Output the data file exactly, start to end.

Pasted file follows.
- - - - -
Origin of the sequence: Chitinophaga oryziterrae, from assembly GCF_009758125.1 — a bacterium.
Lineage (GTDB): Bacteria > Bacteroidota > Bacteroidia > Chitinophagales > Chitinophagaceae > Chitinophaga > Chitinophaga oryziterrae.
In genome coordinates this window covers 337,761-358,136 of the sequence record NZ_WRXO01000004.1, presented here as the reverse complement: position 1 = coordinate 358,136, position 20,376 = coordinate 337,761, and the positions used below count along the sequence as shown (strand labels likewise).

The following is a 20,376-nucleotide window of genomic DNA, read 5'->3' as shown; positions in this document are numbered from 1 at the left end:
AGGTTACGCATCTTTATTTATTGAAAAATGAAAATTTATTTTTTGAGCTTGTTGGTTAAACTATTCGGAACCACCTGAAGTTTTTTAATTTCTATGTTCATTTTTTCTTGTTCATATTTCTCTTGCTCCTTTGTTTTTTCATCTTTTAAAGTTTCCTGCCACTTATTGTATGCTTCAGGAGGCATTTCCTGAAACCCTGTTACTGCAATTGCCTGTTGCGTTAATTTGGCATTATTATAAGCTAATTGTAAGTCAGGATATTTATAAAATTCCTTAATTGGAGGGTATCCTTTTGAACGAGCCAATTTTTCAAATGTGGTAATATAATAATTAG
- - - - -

Origin of the sequence: Chitinophaga oryziterrae, from assembly GCF_009758125.1 — a bacterium.
Lineage (GTDB): Bacteria > Bacteroidota > Bacteroidia > Chitinophagales > Chitinophagaceae > Chitinophaga > Chitinophaga oryziterrae.
In genome coordinates this window covers 337,761-358,136 of the sequence record NZ_WRXO01000004.1, presented here as the reverse complement: position 1 = coordinate 358,136, position 20,376 = coordinate 337,761, and the positions used below count along the sequence as shown (strand labels likewise).

The following is a 20,376-nucleotide window of genomic DNA, read 5'->3' as shown; positions in this document are numbered from 1 at the left end:
AGGTTACGCATCTTTATTTATTGAAAAATGAAAATTTATTTTTTGAGCTTGTTGGTTAAACTATTCGGAACCACCTGAAGTTTTTTAATTTCTATGTTCATTTTTTCTTGTTCATATTTCTCTTGCTCCTTTGTTTTTTCATCTTTTAAAGTTTCCTGCCACTTATTGTATGCTTCAGGAGGCATTTCCTGAAACCCTGTTACTGCAATTGCCTGTTGCGTTAATTTGGCATTATTATAAGCTAATTGTAAGTCAGGATATTTATAAAATTCCTTAATTGGAGGGTATCCTTTTGAACGAGCCAATTTTTCAAATGTGGTAATATAATAATTAG